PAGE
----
The speeches reflected the mixture of excitement and unease over the unexpected $925 million pumped into state coffers by a booming economy. Gov. Parris N. Glendening (D) has earmarked much of the money to increase spending on road, school and college campus construction. Yesterday, he proposed spending $3 million over three years on research into new safety devices he wants to mandate for guns. But legislators likely will spend much of the next three months sparring over their own priorities.
Another initiative by Taylor and Miller went unmentioned today: Both have tentatively suggested a ban on business relationships between legislators and lobbyists, in response to the allegations that have embroiled Del. Tony E. Fulton (D-Baltimore) and lobbyist Gerard E. Evans, who were linked first by a questionable real estate deal. Last month, a federal grand jury in Baltimore indicted the men on charges of scheming to defraud paint companies out of more than $400,000 in fees. Both have denied the charges and pledged to continue working in Annapolis.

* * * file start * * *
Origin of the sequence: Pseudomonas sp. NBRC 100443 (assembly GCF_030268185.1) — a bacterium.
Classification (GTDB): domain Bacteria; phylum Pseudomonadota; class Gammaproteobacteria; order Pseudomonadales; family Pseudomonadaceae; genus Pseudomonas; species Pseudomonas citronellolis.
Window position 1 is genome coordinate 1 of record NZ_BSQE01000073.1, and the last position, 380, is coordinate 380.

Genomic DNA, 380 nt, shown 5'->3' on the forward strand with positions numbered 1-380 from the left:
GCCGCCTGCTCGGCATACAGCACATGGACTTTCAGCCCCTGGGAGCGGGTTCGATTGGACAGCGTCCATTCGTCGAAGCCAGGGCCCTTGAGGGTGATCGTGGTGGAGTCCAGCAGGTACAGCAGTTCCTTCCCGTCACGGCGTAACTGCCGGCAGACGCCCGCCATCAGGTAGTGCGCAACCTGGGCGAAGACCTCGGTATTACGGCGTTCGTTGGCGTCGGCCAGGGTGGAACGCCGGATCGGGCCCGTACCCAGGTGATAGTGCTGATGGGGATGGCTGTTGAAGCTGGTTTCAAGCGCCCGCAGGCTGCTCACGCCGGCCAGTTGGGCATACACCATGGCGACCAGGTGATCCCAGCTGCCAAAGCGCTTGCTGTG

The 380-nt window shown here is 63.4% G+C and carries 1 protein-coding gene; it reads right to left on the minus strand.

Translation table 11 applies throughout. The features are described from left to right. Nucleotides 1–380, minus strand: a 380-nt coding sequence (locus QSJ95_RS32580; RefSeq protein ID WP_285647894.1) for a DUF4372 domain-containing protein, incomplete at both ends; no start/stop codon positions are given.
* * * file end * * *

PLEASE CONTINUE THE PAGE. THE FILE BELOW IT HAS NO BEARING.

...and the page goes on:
Fulton took his usual seat in the Baltimore delegation yesterday, drawing a smattering of encouragement from colleagues.
"Generally, people down here have been supportive of me," Fulton said, as Sen. Nathaniel Exum (D-Prince George's) came up to him, slapped him on the back, and told him to "hang in there."
Former senator Young, now a radio-show host in Baltimore, led a rally of about 70 people outside the State House protesting the deaths of several people in cases of alleged police brutality.
He said protest organizers want to see a special prosecutor appointed to investigate the brutality cases, which he said have not been properly investigated by local officials. He also took a moment to reflect on the Fulton controversy. "Having gone through what I did for those 18 months, I would not wish this on my worst enemy."
There was a more exultant mood elsewhere. Del. Dana Lee Dembrow (D-Montgomery) showed off his 7-month-old daughter, Danielle Diane Dembrow. Sen. Ida G. Ruben (D-Montgomery), wearing a large floral corsage, was sworn in as Senate president pro tem on her 26th opening day as a legislator.